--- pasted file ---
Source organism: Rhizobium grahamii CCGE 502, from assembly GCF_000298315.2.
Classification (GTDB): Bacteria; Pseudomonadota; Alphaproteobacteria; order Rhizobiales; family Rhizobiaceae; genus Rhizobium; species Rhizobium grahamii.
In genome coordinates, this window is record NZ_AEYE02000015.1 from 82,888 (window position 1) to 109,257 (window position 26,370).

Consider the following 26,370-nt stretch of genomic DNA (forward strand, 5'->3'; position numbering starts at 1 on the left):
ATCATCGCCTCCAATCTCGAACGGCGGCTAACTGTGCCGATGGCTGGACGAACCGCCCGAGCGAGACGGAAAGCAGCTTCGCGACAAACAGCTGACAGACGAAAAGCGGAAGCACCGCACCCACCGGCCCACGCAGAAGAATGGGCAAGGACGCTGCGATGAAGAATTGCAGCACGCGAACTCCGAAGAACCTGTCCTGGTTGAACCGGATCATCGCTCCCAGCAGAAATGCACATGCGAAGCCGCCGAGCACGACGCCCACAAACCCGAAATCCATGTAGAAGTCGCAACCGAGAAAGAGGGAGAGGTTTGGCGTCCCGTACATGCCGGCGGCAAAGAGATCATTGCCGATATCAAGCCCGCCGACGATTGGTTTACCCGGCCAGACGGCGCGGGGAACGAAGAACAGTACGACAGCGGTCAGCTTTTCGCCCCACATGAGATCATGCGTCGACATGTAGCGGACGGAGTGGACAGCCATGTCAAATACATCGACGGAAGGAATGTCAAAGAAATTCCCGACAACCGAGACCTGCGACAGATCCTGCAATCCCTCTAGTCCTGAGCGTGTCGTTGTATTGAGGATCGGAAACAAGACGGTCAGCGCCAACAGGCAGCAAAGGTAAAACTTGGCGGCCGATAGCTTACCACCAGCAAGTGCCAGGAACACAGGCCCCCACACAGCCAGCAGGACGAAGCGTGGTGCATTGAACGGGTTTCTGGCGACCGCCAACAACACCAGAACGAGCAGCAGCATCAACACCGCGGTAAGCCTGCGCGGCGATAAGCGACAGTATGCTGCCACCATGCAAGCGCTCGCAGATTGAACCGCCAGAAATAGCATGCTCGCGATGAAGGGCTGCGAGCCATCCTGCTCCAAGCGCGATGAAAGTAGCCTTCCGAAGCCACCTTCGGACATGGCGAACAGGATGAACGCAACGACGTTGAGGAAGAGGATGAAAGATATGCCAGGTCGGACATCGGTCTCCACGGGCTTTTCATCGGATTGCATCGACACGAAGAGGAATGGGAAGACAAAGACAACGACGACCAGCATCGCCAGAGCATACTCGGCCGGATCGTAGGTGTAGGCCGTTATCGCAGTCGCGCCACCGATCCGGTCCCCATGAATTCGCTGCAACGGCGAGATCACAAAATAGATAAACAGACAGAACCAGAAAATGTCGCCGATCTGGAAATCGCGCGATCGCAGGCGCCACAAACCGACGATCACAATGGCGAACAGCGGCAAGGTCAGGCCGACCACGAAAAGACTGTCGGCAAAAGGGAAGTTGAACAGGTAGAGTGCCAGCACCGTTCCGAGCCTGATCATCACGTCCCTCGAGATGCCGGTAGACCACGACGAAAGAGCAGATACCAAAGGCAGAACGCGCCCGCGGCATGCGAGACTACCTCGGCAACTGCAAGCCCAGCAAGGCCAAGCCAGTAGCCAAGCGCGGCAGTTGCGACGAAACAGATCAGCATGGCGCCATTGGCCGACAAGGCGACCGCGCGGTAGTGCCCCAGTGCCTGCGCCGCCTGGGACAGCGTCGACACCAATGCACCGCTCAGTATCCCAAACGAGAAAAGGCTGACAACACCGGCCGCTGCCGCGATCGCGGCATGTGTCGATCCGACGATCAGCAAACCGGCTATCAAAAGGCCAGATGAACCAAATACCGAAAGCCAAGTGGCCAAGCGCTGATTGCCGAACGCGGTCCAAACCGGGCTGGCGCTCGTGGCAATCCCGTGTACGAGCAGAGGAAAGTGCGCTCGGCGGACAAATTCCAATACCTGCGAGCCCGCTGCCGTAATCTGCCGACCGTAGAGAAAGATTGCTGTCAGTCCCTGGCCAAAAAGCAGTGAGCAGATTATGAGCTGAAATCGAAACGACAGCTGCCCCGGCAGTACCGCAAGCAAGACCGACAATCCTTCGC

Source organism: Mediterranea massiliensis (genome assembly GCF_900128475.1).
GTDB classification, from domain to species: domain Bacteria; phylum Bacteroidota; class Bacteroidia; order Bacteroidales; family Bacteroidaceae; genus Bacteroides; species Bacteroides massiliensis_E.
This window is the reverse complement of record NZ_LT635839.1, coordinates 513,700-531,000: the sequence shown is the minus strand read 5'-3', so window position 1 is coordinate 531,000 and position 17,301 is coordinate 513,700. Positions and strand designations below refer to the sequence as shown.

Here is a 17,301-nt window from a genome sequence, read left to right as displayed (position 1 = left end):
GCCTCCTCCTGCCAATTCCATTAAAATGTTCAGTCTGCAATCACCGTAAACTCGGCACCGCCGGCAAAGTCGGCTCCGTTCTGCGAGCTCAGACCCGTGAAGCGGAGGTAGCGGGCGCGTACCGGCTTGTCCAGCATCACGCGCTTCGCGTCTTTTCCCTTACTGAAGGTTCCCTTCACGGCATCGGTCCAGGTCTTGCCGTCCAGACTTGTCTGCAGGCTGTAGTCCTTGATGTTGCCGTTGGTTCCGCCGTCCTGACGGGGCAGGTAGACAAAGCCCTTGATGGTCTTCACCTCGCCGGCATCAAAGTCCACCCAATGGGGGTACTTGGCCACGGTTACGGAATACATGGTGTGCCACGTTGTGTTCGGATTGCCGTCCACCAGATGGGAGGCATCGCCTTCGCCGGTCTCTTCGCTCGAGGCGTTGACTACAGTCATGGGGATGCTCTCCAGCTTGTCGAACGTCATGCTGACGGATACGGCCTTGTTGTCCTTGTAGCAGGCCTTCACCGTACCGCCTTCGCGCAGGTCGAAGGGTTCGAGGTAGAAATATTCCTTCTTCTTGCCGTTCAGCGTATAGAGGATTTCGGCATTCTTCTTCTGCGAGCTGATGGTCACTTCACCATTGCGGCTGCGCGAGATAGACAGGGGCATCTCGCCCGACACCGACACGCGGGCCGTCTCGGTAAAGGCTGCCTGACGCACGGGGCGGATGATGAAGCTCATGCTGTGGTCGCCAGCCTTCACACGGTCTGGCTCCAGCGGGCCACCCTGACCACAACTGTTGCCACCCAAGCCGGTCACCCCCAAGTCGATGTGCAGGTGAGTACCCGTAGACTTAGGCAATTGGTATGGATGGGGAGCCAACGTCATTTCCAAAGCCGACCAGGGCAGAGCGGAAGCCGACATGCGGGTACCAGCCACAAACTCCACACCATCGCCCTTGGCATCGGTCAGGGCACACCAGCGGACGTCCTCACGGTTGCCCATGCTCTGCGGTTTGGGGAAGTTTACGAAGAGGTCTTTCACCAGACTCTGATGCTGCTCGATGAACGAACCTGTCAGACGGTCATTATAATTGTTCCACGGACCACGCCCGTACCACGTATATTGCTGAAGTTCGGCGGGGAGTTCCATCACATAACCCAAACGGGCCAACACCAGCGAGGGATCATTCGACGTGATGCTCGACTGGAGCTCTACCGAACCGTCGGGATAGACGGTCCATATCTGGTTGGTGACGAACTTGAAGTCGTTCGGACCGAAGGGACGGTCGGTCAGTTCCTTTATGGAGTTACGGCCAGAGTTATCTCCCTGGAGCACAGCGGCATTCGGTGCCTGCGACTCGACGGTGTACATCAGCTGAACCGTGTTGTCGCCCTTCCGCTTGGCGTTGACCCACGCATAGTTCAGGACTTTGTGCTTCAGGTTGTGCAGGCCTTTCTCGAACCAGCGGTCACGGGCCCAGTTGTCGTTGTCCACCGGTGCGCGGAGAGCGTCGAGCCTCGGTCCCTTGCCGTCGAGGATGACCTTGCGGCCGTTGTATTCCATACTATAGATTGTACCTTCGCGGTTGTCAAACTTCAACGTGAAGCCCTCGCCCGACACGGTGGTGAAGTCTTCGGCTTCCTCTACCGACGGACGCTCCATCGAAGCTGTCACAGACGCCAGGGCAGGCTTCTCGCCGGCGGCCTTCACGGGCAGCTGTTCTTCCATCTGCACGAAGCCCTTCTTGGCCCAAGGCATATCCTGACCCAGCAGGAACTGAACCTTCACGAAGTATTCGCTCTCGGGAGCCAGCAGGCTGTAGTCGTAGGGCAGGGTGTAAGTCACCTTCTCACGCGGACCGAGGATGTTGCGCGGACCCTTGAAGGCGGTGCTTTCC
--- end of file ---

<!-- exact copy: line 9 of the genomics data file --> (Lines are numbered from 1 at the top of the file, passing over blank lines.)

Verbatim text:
Here is a 17,301-nt window from a genome sequence, read left to right as displayed (position 1 = left end):